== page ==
Monday, February 25, 2019

On modular Medicare expansions

On the BlueWaveNJ blog, I have a post ruminating over where a successful Democratic presidential candidate might land with respect to various bills and plan outlines to establish Medicare for All, Medicare for All Who Want or Need It, Medicare for More, etc. I speculate that such candidate might want to make a build-out as modular as possible:
A candidate who seeks flexibility might seek to make her plan as modular as possible. First steps might include a strong public option introduced into the ACA -- one tied to Medicare rates,that providers who accept Medicare would have to accept.  Such a plan would probably also entail raising the value of a benchmark ACA plan, as the Merkley-Murphy Choose Medicare Act does. The ACA's silver plan benchmark, designed to cover 70% of the average enrollee's costs, clearly has not cut it with the public (in some cases, it now includes deductibles as high as $6,000). Incremental steps could include allowing small business buy-in and then large employer buy-in.  Integrating first steps with an ACA upgrade enables next steps to be contingent -- on need, budget and system performance.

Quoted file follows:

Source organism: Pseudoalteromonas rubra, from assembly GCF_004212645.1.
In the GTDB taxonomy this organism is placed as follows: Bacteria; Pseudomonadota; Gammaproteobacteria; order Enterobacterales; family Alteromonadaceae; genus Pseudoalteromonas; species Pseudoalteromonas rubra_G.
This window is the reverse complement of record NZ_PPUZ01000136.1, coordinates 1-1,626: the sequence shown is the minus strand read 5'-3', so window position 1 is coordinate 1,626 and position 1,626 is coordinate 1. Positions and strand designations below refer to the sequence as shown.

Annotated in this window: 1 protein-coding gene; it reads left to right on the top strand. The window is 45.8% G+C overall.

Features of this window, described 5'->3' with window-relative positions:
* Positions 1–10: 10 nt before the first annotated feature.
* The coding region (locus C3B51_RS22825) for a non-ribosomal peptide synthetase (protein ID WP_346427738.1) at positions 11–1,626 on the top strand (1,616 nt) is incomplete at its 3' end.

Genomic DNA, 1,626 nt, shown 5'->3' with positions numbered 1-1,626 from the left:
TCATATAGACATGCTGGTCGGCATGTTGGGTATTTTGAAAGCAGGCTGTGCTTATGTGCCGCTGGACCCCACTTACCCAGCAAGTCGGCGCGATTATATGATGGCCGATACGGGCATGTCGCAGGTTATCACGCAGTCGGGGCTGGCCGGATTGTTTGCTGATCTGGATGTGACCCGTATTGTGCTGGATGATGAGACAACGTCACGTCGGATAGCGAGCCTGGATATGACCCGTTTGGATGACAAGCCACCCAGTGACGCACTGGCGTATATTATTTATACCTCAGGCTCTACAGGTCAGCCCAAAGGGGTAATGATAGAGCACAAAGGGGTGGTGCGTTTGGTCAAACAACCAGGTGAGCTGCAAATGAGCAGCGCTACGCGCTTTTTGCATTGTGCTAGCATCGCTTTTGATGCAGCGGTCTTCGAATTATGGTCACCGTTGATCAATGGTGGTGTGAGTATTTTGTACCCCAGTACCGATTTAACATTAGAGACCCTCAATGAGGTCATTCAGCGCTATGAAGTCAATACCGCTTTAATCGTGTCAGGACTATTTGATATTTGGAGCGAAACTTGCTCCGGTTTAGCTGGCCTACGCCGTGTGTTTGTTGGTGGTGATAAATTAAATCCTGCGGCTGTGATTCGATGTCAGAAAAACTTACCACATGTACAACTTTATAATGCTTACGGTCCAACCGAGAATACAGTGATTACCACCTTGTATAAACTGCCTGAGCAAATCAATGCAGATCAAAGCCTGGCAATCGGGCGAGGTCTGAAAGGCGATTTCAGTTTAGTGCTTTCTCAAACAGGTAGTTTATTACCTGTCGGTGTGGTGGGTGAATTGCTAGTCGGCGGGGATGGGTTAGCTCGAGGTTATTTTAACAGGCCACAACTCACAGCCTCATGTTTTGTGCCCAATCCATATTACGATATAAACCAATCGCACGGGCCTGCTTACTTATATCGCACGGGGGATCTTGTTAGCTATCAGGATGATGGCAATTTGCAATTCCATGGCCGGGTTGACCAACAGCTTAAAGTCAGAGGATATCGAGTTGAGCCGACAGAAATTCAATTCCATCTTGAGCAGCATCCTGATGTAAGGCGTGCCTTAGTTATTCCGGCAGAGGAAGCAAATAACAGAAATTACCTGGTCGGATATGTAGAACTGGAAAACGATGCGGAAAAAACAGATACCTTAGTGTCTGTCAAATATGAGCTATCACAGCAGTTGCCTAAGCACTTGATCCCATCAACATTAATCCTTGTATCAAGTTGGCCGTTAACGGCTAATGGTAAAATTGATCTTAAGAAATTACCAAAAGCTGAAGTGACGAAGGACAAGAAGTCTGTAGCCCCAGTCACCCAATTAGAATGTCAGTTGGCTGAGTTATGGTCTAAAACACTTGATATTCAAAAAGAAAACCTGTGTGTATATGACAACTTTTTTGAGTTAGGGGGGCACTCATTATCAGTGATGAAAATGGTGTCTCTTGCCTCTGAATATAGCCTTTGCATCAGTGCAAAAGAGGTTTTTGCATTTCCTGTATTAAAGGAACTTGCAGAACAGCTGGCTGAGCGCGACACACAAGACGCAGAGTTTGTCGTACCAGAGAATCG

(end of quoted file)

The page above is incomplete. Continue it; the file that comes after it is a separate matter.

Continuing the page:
The case against this would be losing a window to mandate sweeping systemic change. I can see that. In any case, I hope you'll take a look at my view of the spectrum of possibility.

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1 comment:

  1. You wrote an excellent summary of the Medicare Option plans.

    I do fear that some Democrats are preaching to the choir on health care.
    In order to win actual elections, you need a lot of senior citizen votes, and a lot of votes from well-off citizens with inexpensive (to them) employer coverage.

    The Jonathan Cohn article referred to DeLauro and Schakowsky getting strong input from disabled persons advocates in the design of their plan. And this is fine, but are you going to win elections on votes from the disabled? A little bit of Karl Rove/David Axelrod cynicism might be in order here.